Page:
The popular tourist attraction will accommodate hikers and campers 24 hours a day, seven days a week

Castle Crags State Park is open for the season. The popular tourist attraction will accommodate hikers and campers 24 hours a day, seven days a week, according park aide Mary Rafuse. She said state legislation provided funding that allowed the park to remain open this year.

“We got a two-year stay from a bill passed in Sacramento,” Rafuse said.

The bill was signed into law by Governor Jerry Brown on Sept. 25, 2012.

Called the “matching funds law,” AB 1478 allocates a little more than $20 million split to achieve two main goals, according to State Parks Deputy Director of Communications Roy Stearns. One part goes to a $10 million, dollar-to-dollar matching fund to help donors keep parks open, or to provide half the operating expenses for a private partner to take over management of a park.

The other is $10 million earmarked to fund deferred maintenance for parks faced with closure if no work is done.

AB 1478 sets aside another $500,000 for audits and investigations, according to an email from Stearns.

The $20.5 million comes from funds found in State Parks’ accounts last summer. The director of California Parks and Recreation resigned July 19 when it became known the department concealed an accruing fund from the Department of Finance, according to a investigation aired by the state attorney general’s office early this year.

The amount of the fund was initially reported as $54 million, but the investigation found only $20.5 million was actually concealed. The attorney general found no evidence of wrongdoing.

“None of that money was stolen, or misappropriated,” according to Stearns. “It was money State Parks earned from revenue sources, fees and contracts. This was State Parks money in the first place, from the State Parks and Recreation Fund, coming back to parks to help with keeping parks open and maintenance of critical issues.”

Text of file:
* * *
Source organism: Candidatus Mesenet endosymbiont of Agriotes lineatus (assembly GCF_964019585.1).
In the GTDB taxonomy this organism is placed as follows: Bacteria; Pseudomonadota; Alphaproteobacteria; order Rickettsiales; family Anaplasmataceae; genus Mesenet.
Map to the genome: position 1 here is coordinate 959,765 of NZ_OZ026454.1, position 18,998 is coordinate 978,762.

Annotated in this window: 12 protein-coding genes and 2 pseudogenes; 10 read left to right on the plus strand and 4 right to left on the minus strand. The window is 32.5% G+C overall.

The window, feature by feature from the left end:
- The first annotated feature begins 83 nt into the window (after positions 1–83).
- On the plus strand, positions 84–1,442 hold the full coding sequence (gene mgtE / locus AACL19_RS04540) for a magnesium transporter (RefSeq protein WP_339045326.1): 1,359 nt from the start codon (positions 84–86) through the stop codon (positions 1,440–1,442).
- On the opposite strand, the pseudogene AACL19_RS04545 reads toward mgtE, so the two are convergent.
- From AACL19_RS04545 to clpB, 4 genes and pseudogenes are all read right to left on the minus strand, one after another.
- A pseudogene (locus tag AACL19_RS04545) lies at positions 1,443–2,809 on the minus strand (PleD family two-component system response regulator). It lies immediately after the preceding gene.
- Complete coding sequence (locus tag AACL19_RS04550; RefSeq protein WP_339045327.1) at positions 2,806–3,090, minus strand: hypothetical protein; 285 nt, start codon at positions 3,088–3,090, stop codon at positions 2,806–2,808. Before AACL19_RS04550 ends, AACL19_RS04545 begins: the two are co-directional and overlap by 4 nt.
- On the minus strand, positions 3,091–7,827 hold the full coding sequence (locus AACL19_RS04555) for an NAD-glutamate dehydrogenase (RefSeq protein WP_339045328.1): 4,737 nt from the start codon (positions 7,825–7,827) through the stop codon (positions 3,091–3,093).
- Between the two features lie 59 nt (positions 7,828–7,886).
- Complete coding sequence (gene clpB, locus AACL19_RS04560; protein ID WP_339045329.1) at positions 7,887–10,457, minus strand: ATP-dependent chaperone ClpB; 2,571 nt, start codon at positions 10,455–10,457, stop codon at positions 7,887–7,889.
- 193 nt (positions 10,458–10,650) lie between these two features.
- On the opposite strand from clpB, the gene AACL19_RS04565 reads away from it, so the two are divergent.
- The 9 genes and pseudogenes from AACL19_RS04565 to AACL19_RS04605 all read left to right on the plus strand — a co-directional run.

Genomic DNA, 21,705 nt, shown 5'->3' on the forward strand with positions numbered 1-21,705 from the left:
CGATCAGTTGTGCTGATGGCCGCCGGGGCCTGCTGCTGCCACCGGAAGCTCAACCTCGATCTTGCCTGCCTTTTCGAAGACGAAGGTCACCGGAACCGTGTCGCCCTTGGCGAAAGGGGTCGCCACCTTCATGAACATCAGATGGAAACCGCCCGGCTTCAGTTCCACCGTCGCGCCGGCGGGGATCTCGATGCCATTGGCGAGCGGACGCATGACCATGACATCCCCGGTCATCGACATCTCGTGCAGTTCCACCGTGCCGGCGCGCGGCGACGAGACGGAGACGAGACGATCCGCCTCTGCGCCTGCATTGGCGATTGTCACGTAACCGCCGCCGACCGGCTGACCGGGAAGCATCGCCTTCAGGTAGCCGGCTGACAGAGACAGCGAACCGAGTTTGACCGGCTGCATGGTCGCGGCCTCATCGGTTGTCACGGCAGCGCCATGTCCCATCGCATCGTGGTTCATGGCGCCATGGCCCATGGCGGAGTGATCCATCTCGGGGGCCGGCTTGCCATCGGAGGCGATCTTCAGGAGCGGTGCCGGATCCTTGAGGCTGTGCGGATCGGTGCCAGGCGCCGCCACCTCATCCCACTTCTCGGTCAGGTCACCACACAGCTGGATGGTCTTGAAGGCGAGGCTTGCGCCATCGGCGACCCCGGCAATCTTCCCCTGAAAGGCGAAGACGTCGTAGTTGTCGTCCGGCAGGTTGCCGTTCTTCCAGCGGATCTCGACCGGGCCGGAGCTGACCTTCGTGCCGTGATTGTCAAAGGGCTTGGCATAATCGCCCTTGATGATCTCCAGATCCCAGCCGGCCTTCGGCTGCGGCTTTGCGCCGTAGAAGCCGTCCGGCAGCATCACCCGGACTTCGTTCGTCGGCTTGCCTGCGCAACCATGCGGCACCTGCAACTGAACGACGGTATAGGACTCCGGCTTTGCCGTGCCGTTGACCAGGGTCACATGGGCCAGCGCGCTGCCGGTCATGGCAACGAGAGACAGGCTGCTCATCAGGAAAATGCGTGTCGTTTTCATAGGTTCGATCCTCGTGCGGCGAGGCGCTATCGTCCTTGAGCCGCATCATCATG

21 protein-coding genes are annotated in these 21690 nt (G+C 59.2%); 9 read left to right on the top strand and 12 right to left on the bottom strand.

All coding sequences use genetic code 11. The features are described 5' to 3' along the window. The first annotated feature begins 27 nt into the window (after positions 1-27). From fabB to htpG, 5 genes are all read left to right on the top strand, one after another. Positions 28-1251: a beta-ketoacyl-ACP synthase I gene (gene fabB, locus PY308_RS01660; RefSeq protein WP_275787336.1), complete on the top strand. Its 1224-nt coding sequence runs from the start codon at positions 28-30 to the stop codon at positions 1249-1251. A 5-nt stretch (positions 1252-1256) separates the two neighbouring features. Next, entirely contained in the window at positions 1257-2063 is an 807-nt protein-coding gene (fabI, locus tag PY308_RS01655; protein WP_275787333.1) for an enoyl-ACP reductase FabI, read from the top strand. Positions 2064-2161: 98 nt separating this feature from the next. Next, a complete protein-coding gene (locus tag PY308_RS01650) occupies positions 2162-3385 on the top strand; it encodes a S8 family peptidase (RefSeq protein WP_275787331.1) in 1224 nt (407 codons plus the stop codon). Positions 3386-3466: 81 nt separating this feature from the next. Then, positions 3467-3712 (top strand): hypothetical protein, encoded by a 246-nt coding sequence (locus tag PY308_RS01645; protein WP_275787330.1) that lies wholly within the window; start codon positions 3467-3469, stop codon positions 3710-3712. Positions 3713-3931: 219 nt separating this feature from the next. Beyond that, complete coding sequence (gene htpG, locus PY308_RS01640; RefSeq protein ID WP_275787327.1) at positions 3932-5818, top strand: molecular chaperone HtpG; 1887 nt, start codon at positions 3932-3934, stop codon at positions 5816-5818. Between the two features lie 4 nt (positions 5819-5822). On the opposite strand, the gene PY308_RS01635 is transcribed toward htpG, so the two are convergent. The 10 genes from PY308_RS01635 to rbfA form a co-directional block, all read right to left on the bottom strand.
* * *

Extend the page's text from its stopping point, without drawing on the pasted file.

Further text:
Stearns wrote that AB 1478 also redirects an additional $10 million from Proposition 84 funds to be used towards $1.3 billion in critical capital outlay projects, deferred maintenance that has been building since the 1980s.

Two years ago, because of the California budget crisis, 70 state parks were slated for closure, including Castle Crags. In the fall of 2011, the gates to the park were closed and no one knew if they would ever open again. Park aide Rafuse said at the time she was surprised by a phone call on June 29 telling her to return to work. The gates opened last summer on July 9.

What saved the park then was a line item in the state budget that allocated $10 million to keep state parks open through the 2012 season.

“And $10 million sounds like a lot, but when you stretch it across a system that has massive cuts in recent years, it does not go far, other than a short term bridge-the-gap,” emailed Stearns.

At that time, State Parks was working with two prospects that could take over operations at Castle Crags. A non-profit had submitted a plan, and a concessionaire was completing a Request for Proposals.

Stearns said in his email that neither came to an agreement with the state. He pointed out that AB 1478 changes the type of partner sought. “We are not seeking a concessionaire, but rather, a matching fund donor who will come forward to provide funding to match our funding from AB 1478. We are considering an RFP for Castle Crags and other parks, hoping to bundle together more than one so that operation becomes more likely to be profitable for whomever decides to put in an offer.”

Stearns wrote that if no partnership can be arranged for Castle Crags State Park by the end of fiscal year 2013-14, the park still faces the possibility of permanent closure. “That consideration is not off the table and dead,” he emphasized.

For now, Castle Crags is open as a state park, with a park aide working regular hours at the kiosk, its tiny office. Mary Rafuse said the kiosk will be open to the public from 7 a.m. to 8 p.m., sometimes later on weekends.

She said park visitors can self-register after office hours and, “The gate will be open until the end of the season.”

Castle Crags State Park accommodates motor homes and pedestrian campers, drive up or remote, “environmental” campsites a one-mile hike from the road. Rafuse says the river sites are now open. Those wishing information on park rules and rates can call 235-2684.